Italians are dead serious about adapting their dress code to the different seasons in response to dropping or rising temperatures. The ‘wardrobe switch’ is a major event that consumes entire days of a family’s weekends or spare time. From the kids to granny, all must change their apparel. I remember my grandparents used to mark it on their calendar, a bit like when you have to take the car for the annual check called the tagliando

There are four major wardrobe switches, as many as the seasons. The most tiring is the summer-to-autumn one, which usually occurs mid-September when the summer heat abates. 

Summer clothes are taken out of the closet and laid on the bed, then autumn apparel is plucked out from an upper closet space and neatly laid on the other side of the bed to be scrutinized. 

READ ALSO: Pumpkin risotto and the great wardrobe switch: How life in Italy changes when autumn arrives

It’s then time to do some clearing out: the switch is the time to try on autumn clothes and see if they still fit or are no longer wanted or liked (meaning you’ll be shopping for new ones). 

This stage can take hours, if not days. Jackets, which usually take up more space and are kept in the cellar or attic, are also cleaned of dust and tried on. 

Photo: Dan Gold/Unsplash

The summer apparel is then packed away and replaced by the autumn clothes, which are laid out in the same spot where the t-shirts and shorts once were. The same goes for shoe switches. Back in the box with those flip-flops, which are a major no-no after September 20th, and back on the shelves for boots and sneakers. 

When an Italian decides that summer is over, summer is over even if it’s still 25 degrees outside. My boyfriend just switched from shorts to trousers, even though he’s sweating most of the time. 

And it may seem that there’s a particular dress code that everyone follows. Autumn calls for ‘camicette’ shirts, light leather jackets, jeans, and bright little stylish scarves in silk or cotton to protect against the first potential cold air. Rain coats and casual jackets dubbed spolverini (dusters) are also taken out of storage.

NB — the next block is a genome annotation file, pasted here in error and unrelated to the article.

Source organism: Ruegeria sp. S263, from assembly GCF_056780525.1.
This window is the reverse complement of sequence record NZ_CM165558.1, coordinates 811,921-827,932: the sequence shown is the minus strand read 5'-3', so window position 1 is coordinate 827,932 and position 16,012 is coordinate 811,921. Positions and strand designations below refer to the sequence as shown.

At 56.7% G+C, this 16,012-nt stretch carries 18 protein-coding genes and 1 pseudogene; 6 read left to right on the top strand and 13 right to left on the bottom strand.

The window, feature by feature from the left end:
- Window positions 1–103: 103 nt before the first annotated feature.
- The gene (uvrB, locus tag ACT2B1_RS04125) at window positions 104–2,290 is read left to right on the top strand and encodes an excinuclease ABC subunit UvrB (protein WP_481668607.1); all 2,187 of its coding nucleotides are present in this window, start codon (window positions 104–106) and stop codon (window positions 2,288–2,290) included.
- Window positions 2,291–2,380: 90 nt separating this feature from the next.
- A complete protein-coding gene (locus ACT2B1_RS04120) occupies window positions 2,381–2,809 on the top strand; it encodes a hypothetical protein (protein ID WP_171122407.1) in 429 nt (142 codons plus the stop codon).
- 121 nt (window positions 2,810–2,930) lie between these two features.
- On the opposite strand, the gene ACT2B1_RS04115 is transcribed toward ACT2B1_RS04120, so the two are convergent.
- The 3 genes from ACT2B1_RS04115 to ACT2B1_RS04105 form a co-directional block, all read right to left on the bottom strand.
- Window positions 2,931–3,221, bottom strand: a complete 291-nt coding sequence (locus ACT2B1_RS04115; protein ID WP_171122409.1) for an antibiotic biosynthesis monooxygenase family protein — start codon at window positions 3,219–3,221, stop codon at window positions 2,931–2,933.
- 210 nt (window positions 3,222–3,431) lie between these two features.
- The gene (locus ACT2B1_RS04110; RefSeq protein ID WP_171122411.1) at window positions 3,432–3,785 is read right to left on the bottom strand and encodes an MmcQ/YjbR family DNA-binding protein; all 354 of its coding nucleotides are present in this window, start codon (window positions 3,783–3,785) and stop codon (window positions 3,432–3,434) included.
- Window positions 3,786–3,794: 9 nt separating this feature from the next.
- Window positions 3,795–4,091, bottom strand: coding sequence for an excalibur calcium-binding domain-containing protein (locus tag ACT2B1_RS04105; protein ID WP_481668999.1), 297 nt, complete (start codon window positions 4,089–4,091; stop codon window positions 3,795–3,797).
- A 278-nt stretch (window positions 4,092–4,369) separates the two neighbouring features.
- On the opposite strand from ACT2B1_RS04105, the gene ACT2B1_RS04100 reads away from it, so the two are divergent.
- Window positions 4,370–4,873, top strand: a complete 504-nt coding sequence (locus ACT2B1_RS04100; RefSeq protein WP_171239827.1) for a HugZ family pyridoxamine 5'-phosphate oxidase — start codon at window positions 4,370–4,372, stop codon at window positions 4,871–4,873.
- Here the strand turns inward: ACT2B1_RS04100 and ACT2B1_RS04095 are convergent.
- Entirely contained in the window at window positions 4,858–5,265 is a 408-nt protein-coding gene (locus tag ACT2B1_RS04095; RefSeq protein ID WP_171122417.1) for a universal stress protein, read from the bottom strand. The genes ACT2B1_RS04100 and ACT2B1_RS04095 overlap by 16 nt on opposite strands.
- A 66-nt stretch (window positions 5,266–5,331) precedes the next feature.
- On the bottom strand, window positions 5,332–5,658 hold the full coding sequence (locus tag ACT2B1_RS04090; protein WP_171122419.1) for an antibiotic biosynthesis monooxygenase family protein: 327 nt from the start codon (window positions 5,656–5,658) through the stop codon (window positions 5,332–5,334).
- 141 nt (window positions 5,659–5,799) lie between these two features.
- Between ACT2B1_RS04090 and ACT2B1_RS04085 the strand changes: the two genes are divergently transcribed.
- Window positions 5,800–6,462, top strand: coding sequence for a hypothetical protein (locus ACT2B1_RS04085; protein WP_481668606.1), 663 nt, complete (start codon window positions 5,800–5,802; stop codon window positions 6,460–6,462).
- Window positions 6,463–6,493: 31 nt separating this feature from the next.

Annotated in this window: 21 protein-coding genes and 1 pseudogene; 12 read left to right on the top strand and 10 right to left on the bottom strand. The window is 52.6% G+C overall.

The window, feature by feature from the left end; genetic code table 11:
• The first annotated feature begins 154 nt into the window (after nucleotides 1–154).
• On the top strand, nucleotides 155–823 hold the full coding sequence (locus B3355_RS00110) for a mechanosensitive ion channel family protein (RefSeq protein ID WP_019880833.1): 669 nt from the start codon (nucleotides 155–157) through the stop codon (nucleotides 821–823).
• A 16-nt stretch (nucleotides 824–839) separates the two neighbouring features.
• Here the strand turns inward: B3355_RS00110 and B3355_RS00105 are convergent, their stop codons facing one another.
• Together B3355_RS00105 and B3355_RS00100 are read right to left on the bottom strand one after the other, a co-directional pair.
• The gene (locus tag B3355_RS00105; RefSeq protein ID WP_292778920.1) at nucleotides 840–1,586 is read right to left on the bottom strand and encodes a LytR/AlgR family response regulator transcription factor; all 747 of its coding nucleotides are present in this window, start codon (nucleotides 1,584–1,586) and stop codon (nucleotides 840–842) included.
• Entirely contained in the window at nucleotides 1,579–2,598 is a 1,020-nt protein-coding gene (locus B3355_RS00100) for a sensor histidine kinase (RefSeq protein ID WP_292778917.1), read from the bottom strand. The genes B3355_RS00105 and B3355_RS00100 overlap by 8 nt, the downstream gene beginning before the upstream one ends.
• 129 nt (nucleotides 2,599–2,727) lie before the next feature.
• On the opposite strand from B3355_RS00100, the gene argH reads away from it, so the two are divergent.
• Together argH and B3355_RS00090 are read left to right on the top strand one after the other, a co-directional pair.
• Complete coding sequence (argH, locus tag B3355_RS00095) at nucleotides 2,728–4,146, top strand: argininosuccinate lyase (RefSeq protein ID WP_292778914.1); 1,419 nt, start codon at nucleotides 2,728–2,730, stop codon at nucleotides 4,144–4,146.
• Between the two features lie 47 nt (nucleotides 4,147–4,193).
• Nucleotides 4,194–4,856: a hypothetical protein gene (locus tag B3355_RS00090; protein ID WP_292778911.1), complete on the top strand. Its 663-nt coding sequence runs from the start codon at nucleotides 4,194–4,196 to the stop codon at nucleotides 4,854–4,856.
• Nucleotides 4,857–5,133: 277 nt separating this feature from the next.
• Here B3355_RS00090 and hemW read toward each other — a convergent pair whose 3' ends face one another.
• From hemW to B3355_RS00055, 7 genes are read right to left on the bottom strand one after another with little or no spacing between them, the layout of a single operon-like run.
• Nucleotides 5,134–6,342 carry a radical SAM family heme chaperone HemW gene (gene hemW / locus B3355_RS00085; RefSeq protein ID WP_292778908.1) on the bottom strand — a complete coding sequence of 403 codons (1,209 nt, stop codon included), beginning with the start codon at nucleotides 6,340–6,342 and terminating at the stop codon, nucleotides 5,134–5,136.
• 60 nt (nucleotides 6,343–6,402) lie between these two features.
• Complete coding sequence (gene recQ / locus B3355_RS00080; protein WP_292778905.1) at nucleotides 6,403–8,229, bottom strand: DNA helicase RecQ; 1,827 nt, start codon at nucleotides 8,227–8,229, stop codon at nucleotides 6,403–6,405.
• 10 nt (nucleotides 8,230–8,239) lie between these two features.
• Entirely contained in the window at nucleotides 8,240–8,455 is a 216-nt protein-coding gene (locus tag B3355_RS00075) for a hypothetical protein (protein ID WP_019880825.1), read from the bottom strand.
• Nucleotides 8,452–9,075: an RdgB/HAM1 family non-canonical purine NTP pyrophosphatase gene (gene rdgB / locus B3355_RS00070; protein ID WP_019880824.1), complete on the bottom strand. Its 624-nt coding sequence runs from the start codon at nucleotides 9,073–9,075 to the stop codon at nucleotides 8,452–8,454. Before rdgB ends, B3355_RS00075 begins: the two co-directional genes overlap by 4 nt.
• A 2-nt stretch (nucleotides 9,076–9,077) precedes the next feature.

The motto is ‘vestirsi a cipolla’, meaning ‘to dress like an onion’, with layers of shirts and sweaters that can be peeled off throughout the day depending on temperature swings. 

READ ALSO: Ten Italian lifestyle habits to adopt immediately

It’s a way to avoid sweating at noon or getting too cold in the evenings. But it’s also a stylish dressing habit to show that we are fully equipped, including financially, to cope with the changing seasons. If you don’t buy at least one new item of clothing per season, that’s just ‘not cool’.

A ‘booster’ wardrobe switch happens again in December, when the piumini, or hardcore winter ‘duvet’ coats, and knitted wool sweaters are taken out to reinforce the autumn apparel. 

Even if it never gets that cold in Italy compared to some countries, Italians still like to wear wool hats, gloves and some even wear furs, heavy boots and mountain-climbing uniforms – perhaps just for the sake of showing off some of their cool skiing apparel. 

Whether in autumn, winter, spring, or summer, the wardrobe switch is also an excuse to go shopping. Photo by Vincenzo PINTO / AFP

Then when spring arrives, winter clothes disappear and autumn attire starts mixing with some t-shirts, sleeveless jackets, and lighter cotton pants. 

But it’s still too early to wear shorts for men or skirts without stockings for women: showing off white bare legs is so unstylish.

Alas, when it’s finally summer, flip flops and sandals pop out again and the switch is an occasion to throw away unwanted summer clothes from the previous year and buy new bikinis, skirts, tank tops and fancy colorful shirts. This can be quite painful if you happen to have gained weight during the cold months. 

Italians are serious about wardrobe changes given their reaction even to just slight temperature drops or hikes.

I know that for foreigners seeing Italians wearing coats now in September even if it’s not yet so cold can be quite shocking in the same way it is for Italians to see Americans or Germans wearing t-shirts in December. 

READ ALSO: ‘Five ways a decade of living in Italy has changed me’

But climate change is disrupting the traditional wardrobe switch. My granny used to say that the so-called ‘middle seasons’ in Italy which are those between summer and winter (she meant autumn and spring) were luckily very long and pleasant. But nowadays even Italy has very short springs and autumns. In recent years there’s been a sudden jump from hot summers to half-winter seasons. 

This affects the way Italians are dressing, as I see fewer leather jackets around or raincoats unless it’s actually raining. The other day I was swimming in a pool and in the afternoon when I came back home there was a strong wind and I had to put on my piumino (long duvet coat) plus a hat. 

Luckily I have a huge walk-in closet so the left part is for winter, the right part is for summer and in between are all those items that used to fall within my granny’s ‘middle seasons’. So I always have everything at hand to cope even with the uncontrolled effects of climate change.

Friends of mine are already going into depression because they’re planning the wardrobe switch for next weekend – but they already miss the summer and don’t want to give up on the sexy shorts and elegant sandals. 

There’s no doubt about it: when it comes to clothes, most Italians can be very fussy indeed.